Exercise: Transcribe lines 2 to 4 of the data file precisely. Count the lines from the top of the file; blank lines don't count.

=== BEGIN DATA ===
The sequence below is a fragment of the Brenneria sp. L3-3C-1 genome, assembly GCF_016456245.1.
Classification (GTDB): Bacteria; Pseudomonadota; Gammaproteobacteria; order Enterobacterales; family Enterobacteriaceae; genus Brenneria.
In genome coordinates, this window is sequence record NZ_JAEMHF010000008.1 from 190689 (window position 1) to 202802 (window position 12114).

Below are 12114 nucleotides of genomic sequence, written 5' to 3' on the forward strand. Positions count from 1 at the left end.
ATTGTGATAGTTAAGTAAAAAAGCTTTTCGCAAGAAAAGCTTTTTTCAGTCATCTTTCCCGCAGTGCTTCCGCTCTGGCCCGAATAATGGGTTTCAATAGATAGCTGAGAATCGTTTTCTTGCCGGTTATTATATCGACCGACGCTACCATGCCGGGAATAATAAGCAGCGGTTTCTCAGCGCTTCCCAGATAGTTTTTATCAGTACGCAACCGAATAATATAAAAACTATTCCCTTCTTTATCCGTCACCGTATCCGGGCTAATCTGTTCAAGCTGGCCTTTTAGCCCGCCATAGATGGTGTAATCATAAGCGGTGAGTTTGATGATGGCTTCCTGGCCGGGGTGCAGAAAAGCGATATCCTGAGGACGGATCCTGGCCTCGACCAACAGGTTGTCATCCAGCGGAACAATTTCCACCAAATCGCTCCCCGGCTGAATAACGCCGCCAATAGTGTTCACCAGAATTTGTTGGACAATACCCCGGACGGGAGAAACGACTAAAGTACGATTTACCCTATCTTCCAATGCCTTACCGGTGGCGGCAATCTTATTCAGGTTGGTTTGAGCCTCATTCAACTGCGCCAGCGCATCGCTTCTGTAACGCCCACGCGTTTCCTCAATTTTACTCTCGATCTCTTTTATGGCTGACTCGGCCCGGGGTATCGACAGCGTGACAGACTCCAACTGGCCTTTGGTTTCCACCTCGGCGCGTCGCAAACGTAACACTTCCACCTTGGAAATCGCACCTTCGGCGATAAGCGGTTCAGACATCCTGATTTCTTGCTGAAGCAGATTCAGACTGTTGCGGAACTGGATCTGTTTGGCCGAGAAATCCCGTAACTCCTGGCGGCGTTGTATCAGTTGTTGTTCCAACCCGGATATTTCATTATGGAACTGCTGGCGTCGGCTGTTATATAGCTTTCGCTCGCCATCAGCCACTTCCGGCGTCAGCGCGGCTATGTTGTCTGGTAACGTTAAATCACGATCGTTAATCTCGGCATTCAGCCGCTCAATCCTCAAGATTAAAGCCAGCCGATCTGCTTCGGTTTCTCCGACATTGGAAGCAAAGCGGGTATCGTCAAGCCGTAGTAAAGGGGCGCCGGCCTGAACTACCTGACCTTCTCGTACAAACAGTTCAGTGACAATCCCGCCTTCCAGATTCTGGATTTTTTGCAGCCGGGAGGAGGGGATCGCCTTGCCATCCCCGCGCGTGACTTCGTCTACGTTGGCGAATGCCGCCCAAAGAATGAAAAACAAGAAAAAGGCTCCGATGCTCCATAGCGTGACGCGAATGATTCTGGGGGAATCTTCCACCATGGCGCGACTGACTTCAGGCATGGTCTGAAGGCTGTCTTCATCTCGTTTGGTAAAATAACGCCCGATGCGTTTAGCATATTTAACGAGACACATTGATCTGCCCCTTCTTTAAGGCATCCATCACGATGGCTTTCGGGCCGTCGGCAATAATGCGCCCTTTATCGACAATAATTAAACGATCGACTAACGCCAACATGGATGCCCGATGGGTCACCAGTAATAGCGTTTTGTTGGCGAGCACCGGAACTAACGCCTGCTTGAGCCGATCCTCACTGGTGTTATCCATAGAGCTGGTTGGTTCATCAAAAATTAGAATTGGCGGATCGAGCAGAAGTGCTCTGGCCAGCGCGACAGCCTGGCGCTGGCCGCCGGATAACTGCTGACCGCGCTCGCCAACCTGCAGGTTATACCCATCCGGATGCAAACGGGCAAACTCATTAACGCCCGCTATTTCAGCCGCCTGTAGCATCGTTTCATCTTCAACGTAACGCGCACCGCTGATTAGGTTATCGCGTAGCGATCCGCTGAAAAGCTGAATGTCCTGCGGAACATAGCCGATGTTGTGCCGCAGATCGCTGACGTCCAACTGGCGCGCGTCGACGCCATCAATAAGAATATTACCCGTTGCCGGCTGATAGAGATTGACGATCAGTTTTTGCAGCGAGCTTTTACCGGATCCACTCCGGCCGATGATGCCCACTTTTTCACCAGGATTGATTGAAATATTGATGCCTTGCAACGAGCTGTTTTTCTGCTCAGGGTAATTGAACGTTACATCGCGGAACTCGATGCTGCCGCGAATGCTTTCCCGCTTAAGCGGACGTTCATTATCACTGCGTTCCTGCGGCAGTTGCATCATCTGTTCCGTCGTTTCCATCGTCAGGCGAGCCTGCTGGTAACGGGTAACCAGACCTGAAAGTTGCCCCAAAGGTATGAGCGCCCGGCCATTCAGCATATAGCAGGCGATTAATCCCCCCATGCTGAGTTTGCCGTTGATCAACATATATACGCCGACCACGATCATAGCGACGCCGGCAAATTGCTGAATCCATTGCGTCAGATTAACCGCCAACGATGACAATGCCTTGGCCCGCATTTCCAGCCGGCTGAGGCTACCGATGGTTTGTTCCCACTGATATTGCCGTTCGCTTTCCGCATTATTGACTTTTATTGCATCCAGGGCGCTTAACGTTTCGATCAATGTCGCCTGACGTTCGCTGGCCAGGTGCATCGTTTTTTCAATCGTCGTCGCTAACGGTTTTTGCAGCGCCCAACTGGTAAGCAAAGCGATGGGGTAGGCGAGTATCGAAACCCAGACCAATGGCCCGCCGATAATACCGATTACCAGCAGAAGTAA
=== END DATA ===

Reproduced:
Classification (GTDB): Bacteria; Pseudomonadota; Gammaproteobacteria; order Enterobacterales; family Enterobacteriaceae; genus Brenneria.
In genome coordinates, this window is sequence record NZ_JAEMHF010000008.1 from 190689 (window position 1) to 202802 (window position 12114).

Below are 12114 nucleotides of genomic sequence, written 5' to 3' on the forward strand. Positions count from 1 at the left end.